6. Avatar Lev
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    says:

    I agree with a lot of this. Obviously, populism is frequently used by people championing their own self-interest, and government intervention can have distorting and negative effects on the marketplace. That our sodas are sweetened by a corn derivative instead of sugar is a real example of this.

    But if I’m reading you correctly, you seem to be arguing that government intervention into the marketplace is always a bad thing. I couldn’t disagree with you more. Probably the most dramatic example of this is the Federal Reserve, which was a key progressive idea that was opposed by most of the conservatives of the day (and evidently many of them now, e.g. Ron Paul). In fact, the whole idea of implementing measures to try to achieve economic growth is an idea that largely came from the left–before F.D.R., that was not government policy, and so we had decades before that where there was no real wage growth, prices went up and down, all for the sake of letting the market self-optimize and avoid that messy “socialism”. In addition, while not every aspect of the New Deal was successful, quite a bit of it actually improved free enterprise by creating new markets for goods and services. Before the 1930s, the South and the Southwest were basically third-world countries. Thanks to the New Deal, and in particular the agricultural and electrification programs, things got an awful lot better in those areas. Now we didn’t eliminate poverty back then, but people saw things get much better for them during those days, which is why they re-elected Roosevelt three times. And that was the basis for the strong, middle class based post-war economy up through the 1970s.

    I don’t believe in propping up failing industries for the sake of it, but I’m not appalled at the very notion of government interference in the marketplace because it can work. In a broader sense, I’m more comfortable with government power than with corporate power right now because government is supposed to answer to us, while business is not under that particular obligation. There are many, many problems with our government (and our attitudes toward it, which are also part of the problem), but I don’t think that just letting globalization continue apace without addressing the devastating impacts it can have on peoples’ lives is an acceptable answer to the question.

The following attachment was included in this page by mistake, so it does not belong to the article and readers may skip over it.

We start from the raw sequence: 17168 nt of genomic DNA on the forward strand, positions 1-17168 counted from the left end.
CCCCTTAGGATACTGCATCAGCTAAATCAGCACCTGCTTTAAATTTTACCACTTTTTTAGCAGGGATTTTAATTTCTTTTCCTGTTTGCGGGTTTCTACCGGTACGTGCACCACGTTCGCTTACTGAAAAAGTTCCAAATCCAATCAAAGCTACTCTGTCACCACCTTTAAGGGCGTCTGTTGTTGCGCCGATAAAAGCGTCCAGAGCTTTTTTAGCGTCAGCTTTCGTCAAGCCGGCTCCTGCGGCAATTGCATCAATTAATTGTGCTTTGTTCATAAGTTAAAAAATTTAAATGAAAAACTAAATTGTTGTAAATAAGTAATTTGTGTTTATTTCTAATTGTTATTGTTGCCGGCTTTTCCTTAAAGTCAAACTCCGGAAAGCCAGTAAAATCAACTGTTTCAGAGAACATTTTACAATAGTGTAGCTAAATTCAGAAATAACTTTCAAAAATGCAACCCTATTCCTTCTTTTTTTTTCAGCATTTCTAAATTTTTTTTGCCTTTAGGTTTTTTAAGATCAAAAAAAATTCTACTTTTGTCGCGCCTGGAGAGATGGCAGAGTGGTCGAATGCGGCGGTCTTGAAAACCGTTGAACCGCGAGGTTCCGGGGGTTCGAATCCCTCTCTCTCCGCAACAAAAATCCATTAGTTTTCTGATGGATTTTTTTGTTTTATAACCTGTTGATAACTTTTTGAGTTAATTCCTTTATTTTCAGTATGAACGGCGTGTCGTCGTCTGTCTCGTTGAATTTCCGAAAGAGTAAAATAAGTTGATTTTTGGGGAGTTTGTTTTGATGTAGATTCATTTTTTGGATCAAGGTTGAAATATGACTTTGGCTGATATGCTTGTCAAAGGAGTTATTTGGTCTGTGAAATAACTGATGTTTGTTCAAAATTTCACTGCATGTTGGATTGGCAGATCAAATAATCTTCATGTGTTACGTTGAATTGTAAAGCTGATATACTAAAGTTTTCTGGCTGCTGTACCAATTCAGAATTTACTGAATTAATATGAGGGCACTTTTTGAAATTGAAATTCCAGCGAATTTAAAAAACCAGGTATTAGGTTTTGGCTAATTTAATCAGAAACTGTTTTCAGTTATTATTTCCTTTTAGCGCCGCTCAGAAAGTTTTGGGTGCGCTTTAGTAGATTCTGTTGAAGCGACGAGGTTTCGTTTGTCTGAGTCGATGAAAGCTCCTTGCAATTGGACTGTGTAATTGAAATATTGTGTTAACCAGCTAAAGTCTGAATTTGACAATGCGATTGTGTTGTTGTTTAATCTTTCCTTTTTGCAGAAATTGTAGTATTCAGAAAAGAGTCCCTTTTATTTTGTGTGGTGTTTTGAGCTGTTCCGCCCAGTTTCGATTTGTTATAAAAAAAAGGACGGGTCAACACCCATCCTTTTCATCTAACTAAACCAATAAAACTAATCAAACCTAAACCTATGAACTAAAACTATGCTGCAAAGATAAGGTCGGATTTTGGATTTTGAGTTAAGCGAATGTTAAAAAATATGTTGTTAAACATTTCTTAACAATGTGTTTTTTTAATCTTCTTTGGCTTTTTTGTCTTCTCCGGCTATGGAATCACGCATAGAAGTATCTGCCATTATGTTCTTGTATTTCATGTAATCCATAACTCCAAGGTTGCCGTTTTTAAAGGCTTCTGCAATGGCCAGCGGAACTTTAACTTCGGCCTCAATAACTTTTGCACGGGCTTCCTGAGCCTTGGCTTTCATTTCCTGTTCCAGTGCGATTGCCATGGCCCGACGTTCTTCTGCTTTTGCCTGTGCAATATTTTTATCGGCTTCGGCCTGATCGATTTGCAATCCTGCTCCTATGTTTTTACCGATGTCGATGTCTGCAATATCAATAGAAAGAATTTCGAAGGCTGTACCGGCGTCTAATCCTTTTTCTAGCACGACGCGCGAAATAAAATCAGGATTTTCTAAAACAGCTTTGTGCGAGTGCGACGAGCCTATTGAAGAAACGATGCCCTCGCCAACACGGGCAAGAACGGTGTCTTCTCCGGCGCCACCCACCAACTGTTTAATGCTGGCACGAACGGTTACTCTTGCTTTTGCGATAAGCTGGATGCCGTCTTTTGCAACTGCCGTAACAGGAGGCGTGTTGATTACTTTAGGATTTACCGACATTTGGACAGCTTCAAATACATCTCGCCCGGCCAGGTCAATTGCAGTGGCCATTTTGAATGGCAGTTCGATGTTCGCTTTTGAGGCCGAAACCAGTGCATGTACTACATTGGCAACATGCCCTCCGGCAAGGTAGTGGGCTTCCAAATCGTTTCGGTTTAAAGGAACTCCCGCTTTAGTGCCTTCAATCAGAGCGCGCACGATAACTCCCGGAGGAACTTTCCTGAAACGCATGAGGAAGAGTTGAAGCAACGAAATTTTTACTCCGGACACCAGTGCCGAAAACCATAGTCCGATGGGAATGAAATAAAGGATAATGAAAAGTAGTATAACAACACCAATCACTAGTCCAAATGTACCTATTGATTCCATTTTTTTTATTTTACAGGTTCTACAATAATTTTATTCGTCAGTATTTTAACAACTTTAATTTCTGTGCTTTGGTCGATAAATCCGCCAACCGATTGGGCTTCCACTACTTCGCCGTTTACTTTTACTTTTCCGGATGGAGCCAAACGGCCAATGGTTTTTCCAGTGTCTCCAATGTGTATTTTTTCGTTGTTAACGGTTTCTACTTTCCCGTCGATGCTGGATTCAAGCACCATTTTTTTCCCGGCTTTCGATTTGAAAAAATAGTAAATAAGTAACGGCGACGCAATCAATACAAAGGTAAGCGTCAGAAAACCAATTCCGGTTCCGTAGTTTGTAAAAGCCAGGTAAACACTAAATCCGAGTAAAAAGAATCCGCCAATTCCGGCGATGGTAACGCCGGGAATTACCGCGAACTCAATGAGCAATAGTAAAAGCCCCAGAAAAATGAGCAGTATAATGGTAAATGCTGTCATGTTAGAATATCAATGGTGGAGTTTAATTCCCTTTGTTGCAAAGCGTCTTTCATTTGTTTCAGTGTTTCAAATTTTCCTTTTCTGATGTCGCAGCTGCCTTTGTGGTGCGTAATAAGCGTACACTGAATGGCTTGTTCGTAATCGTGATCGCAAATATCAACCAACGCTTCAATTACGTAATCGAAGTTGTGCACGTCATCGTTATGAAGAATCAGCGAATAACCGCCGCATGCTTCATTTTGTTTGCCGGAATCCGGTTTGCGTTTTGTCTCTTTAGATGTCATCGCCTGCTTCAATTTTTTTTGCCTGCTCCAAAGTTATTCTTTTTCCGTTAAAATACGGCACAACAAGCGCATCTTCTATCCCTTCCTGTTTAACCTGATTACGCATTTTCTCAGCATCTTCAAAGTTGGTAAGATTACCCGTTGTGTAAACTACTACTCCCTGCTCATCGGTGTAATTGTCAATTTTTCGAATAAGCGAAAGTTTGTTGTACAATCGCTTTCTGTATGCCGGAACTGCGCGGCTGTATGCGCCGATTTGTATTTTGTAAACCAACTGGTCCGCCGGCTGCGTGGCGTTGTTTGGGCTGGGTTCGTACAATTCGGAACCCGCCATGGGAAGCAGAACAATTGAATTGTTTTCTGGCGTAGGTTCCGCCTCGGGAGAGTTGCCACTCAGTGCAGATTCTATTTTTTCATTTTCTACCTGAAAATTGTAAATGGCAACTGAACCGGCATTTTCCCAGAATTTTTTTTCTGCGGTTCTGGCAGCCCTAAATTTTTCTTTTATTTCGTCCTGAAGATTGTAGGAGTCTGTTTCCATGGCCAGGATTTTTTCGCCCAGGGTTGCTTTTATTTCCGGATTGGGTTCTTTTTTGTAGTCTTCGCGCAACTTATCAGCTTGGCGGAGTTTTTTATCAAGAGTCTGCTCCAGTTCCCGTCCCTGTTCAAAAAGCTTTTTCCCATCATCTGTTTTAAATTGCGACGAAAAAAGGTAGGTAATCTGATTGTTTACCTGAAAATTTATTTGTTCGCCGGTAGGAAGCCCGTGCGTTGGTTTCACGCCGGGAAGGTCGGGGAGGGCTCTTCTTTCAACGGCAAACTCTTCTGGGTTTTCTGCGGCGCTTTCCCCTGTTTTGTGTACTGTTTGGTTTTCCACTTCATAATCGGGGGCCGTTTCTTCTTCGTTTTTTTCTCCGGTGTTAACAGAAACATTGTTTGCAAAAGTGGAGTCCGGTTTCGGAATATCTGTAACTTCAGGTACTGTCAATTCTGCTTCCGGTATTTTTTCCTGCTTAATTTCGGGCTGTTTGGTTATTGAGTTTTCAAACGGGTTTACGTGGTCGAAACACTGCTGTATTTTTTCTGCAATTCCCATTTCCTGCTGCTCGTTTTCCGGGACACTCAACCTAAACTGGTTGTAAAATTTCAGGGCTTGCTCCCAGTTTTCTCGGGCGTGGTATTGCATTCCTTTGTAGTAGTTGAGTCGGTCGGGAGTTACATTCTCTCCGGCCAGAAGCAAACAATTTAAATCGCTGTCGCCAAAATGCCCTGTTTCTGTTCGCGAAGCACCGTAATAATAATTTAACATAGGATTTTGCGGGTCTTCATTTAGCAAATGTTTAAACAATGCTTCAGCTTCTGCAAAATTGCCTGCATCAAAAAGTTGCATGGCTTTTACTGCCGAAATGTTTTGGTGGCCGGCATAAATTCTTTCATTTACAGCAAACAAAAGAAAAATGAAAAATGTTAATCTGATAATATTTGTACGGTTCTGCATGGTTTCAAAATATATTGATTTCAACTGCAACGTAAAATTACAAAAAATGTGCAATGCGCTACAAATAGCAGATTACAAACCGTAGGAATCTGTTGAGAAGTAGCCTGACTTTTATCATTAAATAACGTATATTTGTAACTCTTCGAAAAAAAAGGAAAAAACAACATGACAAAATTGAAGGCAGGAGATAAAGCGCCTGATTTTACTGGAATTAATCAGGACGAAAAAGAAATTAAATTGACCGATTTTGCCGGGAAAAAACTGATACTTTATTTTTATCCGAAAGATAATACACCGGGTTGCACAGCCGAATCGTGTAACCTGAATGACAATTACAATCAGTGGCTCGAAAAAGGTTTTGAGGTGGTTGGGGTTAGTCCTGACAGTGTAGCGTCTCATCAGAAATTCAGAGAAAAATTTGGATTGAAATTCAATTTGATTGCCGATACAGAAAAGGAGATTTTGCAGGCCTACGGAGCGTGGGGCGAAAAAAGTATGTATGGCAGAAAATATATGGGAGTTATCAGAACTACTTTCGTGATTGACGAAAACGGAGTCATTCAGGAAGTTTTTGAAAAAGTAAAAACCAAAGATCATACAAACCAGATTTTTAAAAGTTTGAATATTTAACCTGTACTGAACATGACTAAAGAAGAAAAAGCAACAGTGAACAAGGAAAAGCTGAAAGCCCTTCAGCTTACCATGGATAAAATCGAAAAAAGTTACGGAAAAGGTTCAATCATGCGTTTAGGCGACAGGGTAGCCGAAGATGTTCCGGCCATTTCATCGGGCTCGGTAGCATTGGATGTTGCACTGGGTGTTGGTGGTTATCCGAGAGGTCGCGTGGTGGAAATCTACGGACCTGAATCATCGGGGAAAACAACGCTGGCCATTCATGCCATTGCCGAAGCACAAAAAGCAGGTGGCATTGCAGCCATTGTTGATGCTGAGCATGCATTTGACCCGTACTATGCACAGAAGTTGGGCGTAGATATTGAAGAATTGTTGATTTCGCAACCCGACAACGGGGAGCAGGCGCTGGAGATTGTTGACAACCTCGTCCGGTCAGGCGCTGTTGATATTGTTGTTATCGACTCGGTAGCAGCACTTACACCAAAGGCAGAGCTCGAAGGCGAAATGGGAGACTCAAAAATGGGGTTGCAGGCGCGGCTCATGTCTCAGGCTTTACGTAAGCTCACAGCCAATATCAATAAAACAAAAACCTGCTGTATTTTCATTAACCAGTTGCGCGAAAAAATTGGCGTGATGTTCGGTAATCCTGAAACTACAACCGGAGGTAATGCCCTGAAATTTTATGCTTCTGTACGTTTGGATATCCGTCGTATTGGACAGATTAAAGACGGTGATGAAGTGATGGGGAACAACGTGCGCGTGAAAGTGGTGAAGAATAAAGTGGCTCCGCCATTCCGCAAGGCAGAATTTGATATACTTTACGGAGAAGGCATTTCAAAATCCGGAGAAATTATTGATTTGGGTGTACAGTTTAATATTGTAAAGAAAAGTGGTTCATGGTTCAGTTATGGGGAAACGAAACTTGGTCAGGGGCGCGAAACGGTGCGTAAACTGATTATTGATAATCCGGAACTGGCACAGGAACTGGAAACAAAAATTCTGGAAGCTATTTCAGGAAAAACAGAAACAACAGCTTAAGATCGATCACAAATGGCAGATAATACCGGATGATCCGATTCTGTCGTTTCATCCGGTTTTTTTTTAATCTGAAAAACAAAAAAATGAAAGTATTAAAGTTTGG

I suppose the reason why I’m not a conservative is because I feel that conservatism doesn’t really answer the questions of modern life satisfactorily. I’m no Marxist, but I do think that Marx’s critique of capitalism is fundamentally correct, and it has largely gone unanswered by free-marketeers because it accurately points out many weaknesses inherent in the system. Not all businessmen are greedy, but they are all possessed of self-interest. Power can be wielded without corruption, of course, and sometimes it is, but the power of self-interest is usually in that it can disguise itself as altruism, or as the only available option, and by our nature we are inclined to think of ourselves first. Giving people more latitude with great power will only lead to corruption occurring more often. Self-interest is one of the most recognizable qualities in human history, and it recurs again and again and again. Marx thought it could be overcome, and that is where we part ways, but the center-left, social democratic perspective takes that into account on economics and puts mechanisms in place to mitigate the damage that self-interest can do to people. It’s never easy to put this into practice, owing mainly to the intense nature of self-interest in man, but it is an answer. The libertarian types tend to just assume “enlightened self-interest” as the motivator for human behavior, but between the Depression, the S&L scandals of the 80s, Enron and now the financial crisis, there’s often very little enlightened about how self-interest manifests itself in human affairs. (I’ll just avoid commenting on mainstream conservatism directly, as it’s less a philosophy than an odd and outmoded constellation of issue positions constructed as a counterpoint to Communism.)

    I appreciate that there need to be limits on what government controls, and I’m hardly a full-on socialist, so for example I’m not really interested in nationalizing the clothing industry, or having a U.S. Video Game Authority, for example. But it’s still unclear to me how the libertarian position is to protect us from some of the worst effects of self-interest. And that’s why we need a government that paves roads and polices the borders.Report

    • Avatar E.D. Kain in reply to Lev
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      says:

      Lev – I’m not nearly up to snuff enough on the Federal Reserve and monetary policy to comment now, though that is on the agenda.

      However, no, I don’t think there is no time for government intervention into the economy, I just believe it should be limited. The tendency to probe further and further into the economy is a strong one, and it’s hard to resist attempting to solve every problem with more and more government. Eventually more harm than good comes of it, but certainly not in every case. Absolutism is a dangerous thing in and of itself, and I think the government has its place alongside everything else in society.Report

    • Avatar Mark Thompson in reply to Lev
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      says:

      Keeping in mind that I’m fully aware that libertarianism has its share of blind spots, I want to point out what I think is a major blind spot in this criticism. Specifically: